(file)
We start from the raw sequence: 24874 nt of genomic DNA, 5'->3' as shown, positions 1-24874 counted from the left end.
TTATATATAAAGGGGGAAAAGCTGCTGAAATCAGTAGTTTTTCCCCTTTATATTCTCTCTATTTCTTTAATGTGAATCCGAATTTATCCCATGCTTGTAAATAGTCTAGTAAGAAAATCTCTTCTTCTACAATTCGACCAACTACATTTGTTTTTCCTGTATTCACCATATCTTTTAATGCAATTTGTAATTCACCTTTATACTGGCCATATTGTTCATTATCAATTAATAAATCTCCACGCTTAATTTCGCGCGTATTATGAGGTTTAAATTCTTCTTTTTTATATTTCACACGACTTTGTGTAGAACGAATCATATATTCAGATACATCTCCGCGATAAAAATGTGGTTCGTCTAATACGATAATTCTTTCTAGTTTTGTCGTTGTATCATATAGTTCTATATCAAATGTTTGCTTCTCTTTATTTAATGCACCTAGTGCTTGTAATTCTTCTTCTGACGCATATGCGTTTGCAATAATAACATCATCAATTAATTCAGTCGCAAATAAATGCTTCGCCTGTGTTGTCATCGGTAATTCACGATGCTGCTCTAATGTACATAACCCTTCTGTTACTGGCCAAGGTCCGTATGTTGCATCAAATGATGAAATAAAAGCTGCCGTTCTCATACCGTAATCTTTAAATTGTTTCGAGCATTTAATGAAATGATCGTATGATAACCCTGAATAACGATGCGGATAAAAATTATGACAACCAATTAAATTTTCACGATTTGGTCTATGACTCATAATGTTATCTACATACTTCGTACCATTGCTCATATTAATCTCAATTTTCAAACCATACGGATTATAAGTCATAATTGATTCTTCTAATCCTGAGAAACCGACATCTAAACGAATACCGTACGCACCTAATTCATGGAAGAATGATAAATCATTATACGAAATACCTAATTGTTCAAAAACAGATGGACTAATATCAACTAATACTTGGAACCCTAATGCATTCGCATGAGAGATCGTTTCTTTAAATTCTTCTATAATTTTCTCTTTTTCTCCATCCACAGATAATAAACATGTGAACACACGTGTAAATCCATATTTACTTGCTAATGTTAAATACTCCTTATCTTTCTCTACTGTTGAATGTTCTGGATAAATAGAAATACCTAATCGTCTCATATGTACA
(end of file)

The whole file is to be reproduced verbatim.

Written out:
We start from the raw sequence: 24874 nt of genomic DNA, 5'->3' as shown, positions 1-24874 counted from the left end.
TTATATATAAAGGGGGAAAAGCTGCTGAAATCAGTAGTTTTTCCCCTTTATATTCTCTCTATTTCTTTAATGTGAATCCGAATTTATCCCATGCTTGTAAATAGTCTAGTAAGAAAATCTCTTCTTCTACAATTCGACCAACTACATTTGTTTTTCCTGTATTCACCATATCTTTTAATGCAATTTGTAATTCACCTTTATACTGGCCATATTGTTCATTATCAATTAATAAATCTCCACGCTTAATTTCGCGCGTATTATGAGGTTTAAATTCTTCTTTTTTATATTTCACACGACTTTGTGTAGAACGAATCATATATTCAGATACATCTCCGCGATAAAAATGTGGTTCGTCTAATACGATAATTCTTTCTAGTTTTGTCGTTGTATCATATAGTTCTATATCAAATGTTTGCTTCTCTTTATTTAATGCACCTAGTGCTTGTAATTCTTCTTCTGACGCATATGCGTTTGCAATAATAACATCATCAATTAATTCAGTCGCAAATAAATGCTTCGCCTGTGTTGTCATCGGTAATTCACGATGCTGCTCTAATGTACATAACCCTTCTGTTACTGGCCAAGGTCCGTATGTTGCATCAAATGATGAAATAAAAGCTGCCGTTCTCATACCGTAATCTTTAAATTGTTTCGAGCATTTAATGAAATGATCGTATGATAACCCTGAATAACGATGCGGATAAAAATTATGACAACCAATTAAATTTTCACGATTTGGTCTATGACTCATAATGTTATCTACATACTTCGTACCATTGCTCATATTAATCTCAATTTTCAAACCATACGGATTATAAGTCATAATTGATTCTTCTAATCCTGAGAAACCGACATCTAAACGAATACCGTACGCACCTAATTCATGGAAGAATGATAAATCATTATACGAAATACCTAATTGTTCAAAAACAGATGGACTAATATCAACTAATACTTGGAACCCTAATGCATTCGCATGAGAGATCGTTTCTTTAAATTCTTCTATAATTTTCTCTTTTTCTCCATCCACAGATAATAAACATGTGAACACACGTGTAAATCCATATTTACTTGCTAATGTTAAATACTCCTTATCTTTCTCTACTGTTGAATGTTCTGGATAAATAGAAATACCTAATCGTCTCATATGTACA